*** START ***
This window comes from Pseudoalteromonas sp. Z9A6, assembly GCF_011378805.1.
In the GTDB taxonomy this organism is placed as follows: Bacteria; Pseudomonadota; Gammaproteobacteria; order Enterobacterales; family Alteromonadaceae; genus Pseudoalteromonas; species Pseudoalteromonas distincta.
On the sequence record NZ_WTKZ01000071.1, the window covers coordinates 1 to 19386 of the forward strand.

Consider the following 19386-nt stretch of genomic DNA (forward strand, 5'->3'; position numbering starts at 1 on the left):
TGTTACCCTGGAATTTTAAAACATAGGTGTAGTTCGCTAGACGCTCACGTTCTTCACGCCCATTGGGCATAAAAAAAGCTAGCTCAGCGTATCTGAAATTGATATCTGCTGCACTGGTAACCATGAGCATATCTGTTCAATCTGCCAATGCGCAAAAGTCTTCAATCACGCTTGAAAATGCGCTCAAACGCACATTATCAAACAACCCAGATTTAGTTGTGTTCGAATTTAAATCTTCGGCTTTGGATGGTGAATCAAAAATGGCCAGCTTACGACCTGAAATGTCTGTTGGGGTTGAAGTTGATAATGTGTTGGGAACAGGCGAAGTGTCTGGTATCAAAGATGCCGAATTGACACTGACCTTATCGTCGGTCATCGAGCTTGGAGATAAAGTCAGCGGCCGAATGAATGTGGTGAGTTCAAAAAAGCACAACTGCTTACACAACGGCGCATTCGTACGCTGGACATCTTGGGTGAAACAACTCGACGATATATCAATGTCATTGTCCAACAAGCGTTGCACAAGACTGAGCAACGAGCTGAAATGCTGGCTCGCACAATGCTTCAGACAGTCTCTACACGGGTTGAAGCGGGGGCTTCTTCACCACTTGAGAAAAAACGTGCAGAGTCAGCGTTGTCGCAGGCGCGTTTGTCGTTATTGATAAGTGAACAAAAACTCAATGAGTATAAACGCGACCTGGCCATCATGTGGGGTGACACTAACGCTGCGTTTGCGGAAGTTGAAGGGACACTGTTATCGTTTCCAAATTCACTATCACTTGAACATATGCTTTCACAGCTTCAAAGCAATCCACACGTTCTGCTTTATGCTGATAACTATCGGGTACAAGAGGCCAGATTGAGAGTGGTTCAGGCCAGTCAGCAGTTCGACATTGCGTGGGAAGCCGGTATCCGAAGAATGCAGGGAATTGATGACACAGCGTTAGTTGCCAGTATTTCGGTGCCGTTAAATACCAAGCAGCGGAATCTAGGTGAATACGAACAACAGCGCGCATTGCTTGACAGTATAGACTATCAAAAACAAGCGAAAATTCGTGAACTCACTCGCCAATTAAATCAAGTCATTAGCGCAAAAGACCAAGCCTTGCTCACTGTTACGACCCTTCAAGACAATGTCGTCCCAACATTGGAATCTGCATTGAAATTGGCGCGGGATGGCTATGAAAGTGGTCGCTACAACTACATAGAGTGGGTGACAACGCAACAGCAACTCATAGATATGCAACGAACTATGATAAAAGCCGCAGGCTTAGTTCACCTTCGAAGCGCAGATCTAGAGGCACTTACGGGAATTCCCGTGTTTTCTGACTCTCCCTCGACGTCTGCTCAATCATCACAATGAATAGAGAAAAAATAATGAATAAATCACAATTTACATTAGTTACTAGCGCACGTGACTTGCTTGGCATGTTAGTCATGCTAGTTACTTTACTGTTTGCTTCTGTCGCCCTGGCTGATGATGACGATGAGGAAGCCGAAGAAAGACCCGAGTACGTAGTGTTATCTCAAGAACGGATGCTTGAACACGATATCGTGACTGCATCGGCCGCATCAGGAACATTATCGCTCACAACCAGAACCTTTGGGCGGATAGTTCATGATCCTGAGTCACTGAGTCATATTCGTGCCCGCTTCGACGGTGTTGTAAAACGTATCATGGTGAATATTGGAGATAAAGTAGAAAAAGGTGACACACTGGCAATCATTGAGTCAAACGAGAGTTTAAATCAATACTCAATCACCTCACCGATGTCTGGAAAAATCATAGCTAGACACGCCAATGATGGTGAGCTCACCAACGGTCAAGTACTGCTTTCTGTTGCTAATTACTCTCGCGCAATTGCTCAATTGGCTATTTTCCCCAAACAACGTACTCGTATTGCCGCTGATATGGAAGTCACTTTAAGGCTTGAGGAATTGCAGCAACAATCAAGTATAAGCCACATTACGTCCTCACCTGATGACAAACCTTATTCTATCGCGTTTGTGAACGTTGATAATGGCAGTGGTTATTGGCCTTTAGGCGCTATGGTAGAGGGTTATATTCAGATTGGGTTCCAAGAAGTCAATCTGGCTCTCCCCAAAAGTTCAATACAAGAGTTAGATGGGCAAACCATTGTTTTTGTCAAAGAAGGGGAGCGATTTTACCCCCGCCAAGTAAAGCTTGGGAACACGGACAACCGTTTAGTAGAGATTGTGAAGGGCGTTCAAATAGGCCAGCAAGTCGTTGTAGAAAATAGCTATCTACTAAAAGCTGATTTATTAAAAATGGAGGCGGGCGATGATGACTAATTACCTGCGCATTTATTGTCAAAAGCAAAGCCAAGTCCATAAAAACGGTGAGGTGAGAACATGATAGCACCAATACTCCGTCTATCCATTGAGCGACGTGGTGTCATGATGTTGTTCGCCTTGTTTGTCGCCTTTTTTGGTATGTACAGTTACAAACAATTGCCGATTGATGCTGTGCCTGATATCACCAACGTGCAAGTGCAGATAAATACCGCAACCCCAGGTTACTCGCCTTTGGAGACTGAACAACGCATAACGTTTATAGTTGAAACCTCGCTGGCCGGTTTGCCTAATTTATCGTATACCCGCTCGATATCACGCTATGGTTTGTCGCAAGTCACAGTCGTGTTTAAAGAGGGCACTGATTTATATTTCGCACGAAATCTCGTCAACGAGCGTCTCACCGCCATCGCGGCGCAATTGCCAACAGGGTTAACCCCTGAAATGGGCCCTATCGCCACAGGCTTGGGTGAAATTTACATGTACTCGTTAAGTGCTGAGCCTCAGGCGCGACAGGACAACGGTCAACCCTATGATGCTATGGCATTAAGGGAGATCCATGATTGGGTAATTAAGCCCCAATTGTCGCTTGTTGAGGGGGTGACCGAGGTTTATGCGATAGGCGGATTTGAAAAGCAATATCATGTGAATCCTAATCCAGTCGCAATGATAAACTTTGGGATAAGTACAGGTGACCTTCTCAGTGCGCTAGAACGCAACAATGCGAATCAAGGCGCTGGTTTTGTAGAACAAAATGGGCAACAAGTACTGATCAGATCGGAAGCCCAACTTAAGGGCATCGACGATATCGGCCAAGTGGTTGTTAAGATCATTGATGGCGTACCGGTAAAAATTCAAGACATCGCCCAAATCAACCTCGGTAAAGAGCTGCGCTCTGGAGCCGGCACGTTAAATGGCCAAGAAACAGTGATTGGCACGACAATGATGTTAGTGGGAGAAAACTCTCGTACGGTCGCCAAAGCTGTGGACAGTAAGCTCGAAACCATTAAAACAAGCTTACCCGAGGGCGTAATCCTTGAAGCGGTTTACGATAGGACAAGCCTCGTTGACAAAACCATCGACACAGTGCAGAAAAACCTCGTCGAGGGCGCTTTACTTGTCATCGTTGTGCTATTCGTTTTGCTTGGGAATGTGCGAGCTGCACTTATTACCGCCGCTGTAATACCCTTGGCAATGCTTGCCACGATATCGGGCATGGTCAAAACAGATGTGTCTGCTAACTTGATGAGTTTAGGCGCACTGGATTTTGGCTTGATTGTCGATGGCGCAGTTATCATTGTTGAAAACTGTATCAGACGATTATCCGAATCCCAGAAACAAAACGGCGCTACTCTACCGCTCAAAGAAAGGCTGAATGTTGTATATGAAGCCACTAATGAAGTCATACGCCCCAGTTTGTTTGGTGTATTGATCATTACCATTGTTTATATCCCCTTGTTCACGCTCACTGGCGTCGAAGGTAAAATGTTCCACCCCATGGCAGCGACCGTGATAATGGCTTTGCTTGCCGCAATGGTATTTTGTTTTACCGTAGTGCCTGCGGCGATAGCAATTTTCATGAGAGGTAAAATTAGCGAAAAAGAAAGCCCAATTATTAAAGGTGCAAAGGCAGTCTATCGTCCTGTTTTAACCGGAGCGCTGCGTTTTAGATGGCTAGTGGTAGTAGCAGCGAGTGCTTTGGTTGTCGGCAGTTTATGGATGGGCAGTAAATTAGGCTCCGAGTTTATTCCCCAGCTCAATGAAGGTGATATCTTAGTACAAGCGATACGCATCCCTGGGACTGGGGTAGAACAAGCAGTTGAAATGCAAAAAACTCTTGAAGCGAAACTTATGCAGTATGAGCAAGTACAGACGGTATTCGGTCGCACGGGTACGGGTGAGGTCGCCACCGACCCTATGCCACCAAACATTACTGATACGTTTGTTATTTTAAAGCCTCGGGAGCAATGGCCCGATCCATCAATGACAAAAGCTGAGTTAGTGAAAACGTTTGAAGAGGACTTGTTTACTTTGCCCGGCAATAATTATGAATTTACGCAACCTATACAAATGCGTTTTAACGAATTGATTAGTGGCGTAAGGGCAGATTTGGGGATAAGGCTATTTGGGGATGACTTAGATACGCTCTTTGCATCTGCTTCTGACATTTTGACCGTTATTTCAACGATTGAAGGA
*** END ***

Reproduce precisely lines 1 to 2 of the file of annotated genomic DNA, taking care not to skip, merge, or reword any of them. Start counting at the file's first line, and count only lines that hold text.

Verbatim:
This window comes from Pseudoalteromonas sp. Z9A6, assembly GCF_011378805.1.
In the GTDB taxonomy this organism is placed as follows: Bacteria; Pseudomonadota; Gammaproteobacteria; order Enterobacterales; family Alteromonadaceae; genus Pseudoalteromonas; species Pseudoalteromonas distincta.